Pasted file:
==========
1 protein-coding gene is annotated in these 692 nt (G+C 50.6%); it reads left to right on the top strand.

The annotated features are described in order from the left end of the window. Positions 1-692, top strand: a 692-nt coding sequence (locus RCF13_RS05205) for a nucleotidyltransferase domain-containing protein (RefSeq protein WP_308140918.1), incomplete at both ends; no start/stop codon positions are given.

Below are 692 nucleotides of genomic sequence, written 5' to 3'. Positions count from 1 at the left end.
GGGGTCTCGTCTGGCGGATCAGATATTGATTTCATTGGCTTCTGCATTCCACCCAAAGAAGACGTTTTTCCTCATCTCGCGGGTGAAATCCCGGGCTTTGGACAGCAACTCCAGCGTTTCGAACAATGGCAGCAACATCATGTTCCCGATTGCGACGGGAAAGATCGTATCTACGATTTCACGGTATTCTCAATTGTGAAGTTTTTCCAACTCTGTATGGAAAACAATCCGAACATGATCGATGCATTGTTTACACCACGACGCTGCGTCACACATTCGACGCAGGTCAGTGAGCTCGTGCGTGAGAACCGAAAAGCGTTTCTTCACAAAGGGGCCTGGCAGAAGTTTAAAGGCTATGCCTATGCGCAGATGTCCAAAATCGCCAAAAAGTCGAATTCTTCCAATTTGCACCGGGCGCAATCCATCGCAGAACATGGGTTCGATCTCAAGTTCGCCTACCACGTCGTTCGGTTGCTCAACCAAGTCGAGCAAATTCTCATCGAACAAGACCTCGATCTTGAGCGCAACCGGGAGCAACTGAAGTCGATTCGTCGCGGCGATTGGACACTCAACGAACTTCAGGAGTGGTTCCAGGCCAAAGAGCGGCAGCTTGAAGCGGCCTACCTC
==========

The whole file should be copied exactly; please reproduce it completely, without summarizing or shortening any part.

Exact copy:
1 protein-coding gene is annotated in these 692 nt (G+C 50.6%); it reads left to right on the top strand.

The annotated features are described in order from the left end of the window. Positions 1-692, top strand: a 692-nt coding sequence (locus RCF13_RS05205) for a nucleotidyltransferase domain-containing protein (RefSeq protein WP_308140918.1), incomplete at both ends; no start/stop codon positions are given.

Below are 692 nucleotides of genomic sequence, written 5' to 3'. Positions count from 1 at the left end.
GGGGTCTCGTCTGGCGGATCAGATATTGATTTCATTGGCTTCTGCATTCCACCCAAAGAAGACGTTTTTCCTCATCTCGCGGGTGAAATCCCGGGCTTTGGACAGCAACTCCAGCGTTTCGAACAATGGCAGCAACATCATGTTCCCGATTGCGACGGGAAAGATCGTATCTACGATTTCACGGTATTCTCAATTGTGAAGTTTTTCCAACTCTGTATGGAAAACAATCCGAACATGATCGATGCATTGTTTACACCACGACGCTGCGTCACACATTCGACGCAGGTCAGTGAGCTCGTGCGTGAGAACCGAAAAGCGTTTCTTCACAAAGGGGCCTGGCAGAAGTTTAAAGGCTATGCCTATGCGCAGATGTCCAAAATCGCCAAAAAGTCGAATTCTTCCAATTTGCACCGGGCGCAATCCATCGCAGAACATGGGTTCGATCTCAAGTTCGCCTACCACGTCGTTCGGTTGCTCAACCAAGTCGAGCAAATTCTCATCGAACAAGACCTCGATCTTGAGCGCAACCGGGAGCAACTGAAGTCGATTCGTCGCGGCGATTGGACACTCAACGAACTTCAGGAGTGGTTCCAGGCCAAAGAGCGGCAGCTTGAAGCGGCCTACCTC